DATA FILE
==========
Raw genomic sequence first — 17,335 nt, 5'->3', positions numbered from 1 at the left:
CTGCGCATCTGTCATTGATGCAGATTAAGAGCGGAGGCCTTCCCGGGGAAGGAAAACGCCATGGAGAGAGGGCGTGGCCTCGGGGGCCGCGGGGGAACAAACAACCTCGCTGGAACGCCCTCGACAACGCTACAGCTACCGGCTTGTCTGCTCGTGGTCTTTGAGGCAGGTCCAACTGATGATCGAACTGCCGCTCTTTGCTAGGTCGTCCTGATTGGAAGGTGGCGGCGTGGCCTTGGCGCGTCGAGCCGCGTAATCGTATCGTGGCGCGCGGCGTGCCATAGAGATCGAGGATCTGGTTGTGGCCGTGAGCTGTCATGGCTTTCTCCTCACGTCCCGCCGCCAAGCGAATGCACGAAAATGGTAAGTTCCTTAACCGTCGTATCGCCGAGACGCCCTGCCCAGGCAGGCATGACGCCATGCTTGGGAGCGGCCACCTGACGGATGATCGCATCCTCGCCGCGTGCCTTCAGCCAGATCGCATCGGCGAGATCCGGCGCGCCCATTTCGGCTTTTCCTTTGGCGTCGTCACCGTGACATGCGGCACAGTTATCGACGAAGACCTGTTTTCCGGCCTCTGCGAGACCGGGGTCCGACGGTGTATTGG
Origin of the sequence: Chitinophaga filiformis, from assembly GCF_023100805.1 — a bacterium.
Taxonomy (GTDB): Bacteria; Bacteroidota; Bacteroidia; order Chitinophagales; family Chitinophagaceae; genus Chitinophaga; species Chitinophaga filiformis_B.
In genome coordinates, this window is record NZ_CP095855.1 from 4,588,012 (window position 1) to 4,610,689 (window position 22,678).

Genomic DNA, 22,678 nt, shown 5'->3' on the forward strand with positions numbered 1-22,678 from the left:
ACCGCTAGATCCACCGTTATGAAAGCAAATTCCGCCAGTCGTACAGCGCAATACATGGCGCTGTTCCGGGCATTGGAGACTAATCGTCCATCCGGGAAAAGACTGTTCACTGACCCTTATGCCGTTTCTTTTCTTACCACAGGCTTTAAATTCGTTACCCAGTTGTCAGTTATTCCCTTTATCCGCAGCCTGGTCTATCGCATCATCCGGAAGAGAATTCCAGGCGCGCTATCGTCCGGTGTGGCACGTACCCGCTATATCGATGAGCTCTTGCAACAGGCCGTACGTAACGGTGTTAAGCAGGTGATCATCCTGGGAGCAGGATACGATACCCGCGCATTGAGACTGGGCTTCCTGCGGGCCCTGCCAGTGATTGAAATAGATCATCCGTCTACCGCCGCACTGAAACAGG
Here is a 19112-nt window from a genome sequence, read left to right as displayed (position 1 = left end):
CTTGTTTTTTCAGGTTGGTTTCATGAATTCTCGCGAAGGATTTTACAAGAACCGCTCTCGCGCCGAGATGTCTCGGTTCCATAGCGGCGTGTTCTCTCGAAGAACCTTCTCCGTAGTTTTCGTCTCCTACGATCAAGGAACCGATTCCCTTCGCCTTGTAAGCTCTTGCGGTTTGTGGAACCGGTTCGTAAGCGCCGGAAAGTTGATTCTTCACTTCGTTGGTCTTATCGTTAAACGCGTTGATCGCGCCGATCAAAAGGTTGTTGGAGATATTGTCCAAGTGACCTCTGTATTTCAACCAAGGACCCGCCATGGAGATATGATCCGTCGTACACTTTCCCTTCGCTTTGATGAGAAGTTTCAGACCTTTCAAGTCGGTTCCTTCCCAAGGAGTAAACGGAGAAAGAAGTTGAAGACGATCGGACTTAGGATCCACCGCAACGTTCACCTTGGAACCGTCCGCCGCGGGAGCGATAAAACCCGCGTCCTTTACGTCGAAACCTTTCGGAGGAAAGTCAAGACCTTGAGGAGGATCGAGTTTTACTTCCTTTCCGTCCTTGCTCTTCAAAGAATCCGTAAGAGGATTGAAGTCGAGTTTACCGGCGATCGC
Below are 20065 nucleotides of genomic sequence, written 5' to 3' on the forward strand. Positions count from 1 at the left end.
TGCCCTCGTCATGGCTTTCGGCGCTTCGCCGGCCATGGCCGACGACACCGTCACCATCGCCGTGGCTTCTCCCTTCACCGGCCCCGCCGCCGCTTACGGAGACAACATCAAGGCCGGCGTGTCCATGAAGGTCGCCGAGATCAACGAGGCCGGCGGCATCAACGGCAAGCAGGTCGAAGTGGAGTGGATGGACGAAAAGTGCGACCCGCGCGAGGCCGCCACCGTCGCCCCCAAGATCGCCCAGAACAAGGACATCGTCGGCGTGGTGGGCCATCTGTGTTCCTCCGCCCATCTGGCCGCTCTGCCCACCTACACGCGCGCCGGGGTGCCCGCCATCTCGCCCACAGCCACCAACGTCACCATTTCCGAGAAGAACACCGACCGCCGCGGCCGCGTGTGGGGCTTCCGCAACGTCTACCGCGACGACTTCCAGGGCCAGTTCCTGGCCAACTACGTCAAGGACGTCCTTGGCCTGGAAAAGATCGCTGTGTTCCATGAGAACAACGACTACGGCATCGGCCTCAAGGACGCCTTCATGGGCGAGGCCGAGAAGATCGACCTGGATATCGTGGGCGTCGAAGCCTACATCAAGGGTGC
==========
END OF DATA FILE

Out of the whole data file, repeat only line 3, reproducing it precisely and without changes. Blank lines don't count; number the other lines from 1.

Origin of the sequence: Chitinophaga filiformis, from assembly GCF_023100805.1 — a bacterium.